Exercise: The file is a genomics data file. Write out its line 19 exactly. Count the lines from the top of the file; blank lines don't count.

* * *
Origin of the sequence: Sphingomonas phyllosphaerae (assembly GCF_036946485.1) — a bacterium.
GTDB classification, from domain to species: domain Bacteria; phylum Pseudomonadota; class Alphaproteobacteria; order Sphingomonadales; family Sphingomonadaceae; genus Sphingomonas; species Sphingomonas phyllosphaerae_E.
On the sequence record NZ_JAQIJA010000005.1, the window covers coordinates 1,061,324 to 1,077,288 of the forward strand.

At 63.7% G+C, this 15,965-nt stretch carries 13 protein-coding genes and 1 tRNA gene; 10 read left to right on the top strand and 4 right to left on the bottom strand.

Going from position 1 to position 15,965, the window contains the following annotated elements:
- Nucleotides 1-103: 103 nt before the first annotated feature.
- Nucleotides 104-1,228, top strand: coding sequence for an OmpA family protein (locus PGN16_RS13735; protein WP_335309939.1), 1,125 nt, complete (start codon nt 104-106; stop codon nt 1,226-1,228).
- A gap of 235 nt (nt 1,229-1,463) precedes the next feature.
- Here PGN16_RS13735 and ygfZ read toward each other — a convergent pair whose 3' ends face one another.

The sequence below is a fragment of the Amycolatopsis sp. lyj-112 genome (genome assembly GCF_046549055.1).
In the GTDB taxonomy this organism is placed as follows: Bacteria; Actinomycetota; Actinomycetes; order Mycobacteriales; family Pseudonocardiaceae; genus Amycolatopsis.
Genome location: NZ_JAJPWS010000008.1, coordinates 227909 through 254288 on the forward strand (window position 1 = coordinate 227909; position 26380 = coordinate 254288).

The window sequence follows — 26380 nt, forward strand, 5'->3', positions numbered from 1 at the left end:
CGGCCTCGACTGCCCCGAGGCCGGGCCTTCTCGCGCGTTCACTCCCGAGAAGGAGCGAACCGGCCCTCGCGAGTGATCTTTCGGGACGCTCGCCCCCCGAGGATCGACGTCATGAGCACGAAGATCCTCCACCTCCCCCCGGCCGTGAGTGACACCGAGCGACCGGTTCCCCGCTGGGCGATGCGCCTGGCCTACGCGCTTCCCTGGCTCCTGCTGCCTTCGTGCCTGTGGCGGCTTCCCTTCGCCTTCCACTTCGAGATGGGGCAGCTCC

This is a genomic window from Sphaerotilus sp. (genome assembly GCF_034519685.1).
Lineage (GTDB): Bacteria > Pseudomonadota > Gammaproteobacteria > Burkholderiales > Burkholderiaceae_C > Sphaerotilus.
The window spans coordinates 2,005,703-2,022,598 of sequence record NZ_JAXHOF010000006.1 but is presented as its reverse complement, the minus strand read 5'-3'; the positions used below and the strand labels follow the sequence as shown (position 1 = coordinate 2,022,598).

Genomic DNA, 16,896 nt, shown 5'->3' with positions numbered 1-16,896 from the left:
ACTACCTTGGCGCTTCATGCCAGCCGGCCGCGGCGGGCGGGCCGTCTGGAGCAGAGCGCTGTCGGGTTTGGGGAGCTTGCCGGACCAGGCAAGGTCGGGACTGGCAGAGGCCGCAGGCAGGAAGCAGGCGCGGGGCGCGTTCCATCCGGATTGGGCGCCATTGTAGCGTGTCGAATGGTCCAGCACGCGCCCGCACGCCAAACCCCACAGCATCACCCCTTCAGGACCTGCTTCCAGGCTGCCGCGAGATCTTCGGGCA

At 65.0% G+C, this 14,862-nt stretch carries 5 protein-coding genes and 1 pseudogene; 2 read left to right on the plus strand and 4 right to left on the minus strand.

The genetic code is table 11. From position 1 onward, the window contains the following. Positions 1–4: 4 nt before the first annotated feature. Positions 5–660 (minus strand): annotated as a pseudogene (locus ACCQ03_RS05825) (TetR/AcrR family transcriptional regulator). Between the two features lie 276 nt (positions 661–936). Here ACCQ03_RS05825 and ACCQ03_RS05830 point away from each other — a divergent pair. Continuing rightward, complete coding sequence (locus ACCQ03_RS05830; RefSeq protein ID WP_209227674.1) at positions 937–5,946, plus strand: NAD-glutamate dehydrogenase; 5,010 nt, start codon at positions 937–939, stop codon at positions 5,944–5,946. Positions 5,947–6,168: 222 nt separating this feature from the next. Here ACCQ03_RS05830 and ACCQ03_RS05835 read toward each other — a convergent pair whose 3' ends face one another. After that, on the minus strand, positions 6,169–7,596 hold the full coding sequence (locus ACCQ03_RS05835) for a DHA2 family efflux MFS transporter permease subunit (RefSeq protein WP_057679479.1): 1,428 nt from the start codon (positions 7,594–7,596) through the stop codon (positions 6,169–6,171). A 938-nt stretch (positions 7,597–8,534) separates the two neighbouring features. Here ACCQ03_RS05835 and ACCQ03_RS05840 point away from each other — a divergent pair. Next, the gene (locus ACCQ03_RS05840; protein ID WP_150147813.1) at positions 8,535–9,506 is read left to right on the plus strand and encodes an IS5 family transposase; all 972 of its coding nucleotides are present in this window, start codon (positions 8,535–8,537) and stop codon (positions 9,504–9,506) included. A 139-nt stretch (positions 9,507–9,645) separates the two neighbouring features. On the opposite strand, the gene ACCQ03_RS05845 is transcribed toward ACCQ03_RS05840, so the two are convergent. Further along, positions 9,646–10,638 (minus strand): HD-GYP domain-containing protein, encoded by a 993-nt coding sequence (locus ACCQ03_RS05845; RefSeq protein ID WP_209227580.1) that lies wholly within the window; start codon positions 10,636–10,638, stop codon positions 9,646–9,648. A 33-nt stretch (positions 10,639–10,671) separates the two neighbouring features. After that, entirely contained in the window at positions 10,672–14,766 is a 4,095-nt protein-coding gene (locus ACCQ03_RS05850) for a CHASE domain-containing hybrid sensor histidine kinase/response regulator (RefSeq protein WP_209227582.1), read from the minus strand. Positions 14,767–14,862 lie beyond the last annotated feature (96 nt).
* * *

ACTACCTTGGCGCTTCATGCCAGCCGGCCGCGGCGGGCGGGCCGTCTGGAGCAGAGCGCTGTCGGGTTTGGGGAGCTTGCCGGACCAGGCAAGGTCGGGACTGGCAGAGGCCGCAGGCAGGAAGCAGGCGCGGGGCGCGTTCCATCCGGATTGGGCGCCATTGTAGCGTGTCGAATGGTCCAGCACGCGCCCGCACGCCAAACCCCACAGCATCACCCCTTCAGGACCTGCTTCCAGGCTGCCGCGAGATCTTCGGGCA